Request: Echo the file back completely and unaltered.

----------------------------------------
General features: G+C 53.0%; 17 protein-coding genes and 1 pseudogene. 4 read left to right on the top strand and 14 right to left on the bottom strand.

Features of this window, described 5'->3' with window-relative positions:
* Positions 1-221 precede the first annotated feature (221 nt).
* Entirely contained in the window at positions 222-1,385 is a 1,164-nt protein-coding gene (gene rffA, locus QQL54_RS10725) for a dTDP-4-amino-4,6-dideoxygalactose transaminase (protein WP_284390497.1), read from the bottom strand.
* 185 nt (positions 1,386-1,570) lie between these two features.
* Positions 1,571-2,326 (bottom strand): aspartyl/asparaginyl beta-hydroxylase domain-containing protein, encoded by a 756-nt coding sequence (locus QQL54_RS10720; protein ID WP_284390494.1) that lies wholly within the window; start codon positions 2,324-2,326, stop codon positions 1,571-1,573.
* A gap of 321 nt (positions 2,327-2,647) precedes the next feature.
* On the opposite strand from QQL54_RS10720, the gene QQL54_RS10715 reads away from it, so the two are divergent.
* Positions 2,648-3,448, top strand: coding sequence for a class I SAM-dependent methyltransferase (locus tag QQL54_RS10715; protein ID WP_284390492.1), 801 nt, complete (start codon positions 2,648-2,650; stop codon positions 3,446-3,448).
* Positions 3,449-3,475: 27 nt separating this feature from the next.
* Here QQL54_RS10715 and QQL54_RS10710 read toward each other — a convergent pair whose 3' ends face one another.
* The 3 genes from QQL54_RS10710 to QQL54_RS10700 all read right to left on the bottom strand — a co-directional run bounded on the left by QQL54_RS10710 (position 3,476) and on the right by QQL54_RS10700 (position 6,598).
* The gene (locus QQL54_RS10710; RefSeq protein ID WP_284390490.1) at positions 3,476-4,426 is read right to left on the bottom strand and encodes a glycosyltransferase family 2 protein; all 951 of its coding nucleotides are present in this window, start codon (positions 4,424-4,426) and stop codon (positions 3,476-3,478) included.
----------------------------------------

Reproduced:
General features: G+C 53.0%; 17 protein-coding genes and 1 pseudogene. 4 read left to right on the top strand and 14 right to left on the bottom strand.

Features of this window, described 5'->3' with window-relative positions:
* Positions 1-221 precede the first annotated feature (221 nt).
* Entirely contained in the window at positions 222-1,385 is a 1,164-nt protein-coding gene (gene rffA, locus QQL54_RS10725) for a dTDP-4-amino-4,6-dideoxygalactose transaminase (protein WP_284390497.1), read from the bottom strand.
* 185 nt (positions 1,386-1,570) lie between these two features.
* Positions 1,571-2,326 (bottom strand): aspartyl/asparaginyl beta-hydroxylase domain-containing protein, encoded by a 756-nt coding sequence (locus QQL54_RS10720; protein ID WP_284390494.1) that lies wholly within the window; start codon positions 2,324-2,326, stop codon positions 1,571-1,573.
* A gap of 321 nt (positions 2,327-2,647) precedes the next feature.
* On the opposite strand from QQL54_RS10720, the gene QQL54_RS10715 reads away from it, so the two are divergent.
* Positions 2,648-3,448, top strand: coding sequence for a class I SAM-dependent methyltransferase (locus tag QQL54_RS10715; protein ID WP_284390492.1), 801 nt, complete (start codon positions 2,648-2,650; stop codon positions 3,446-3,448).
* Positions 3,449-3,475: 27 nt separating this feature from the next.
* Here QQL54_RS10715 and QQL54_RS10710 read toward each other — a convergent pair whose 3' ends face one another.
* The 3 genes from QQL54_RS10710 to QQL54_RS10700 all read right to left on the bottom strand — a co-directional run bounded on the left by QQL54_RS10710 (position 3,476) and on the right by QQL54_RS10700 (position 6,598).
* The gene (locus QQL54_RS10710; RefSeq protein ID WP_284390490.1) at positions 3,476-4,426 is read right to left on the bottom strand and encodes a glycosyltransferase family 2 protein; all 951 of its coding nucleotides are present in this window, start codon (positions 4,424-4,426) and stop codon (positions 3,476-3,478) included.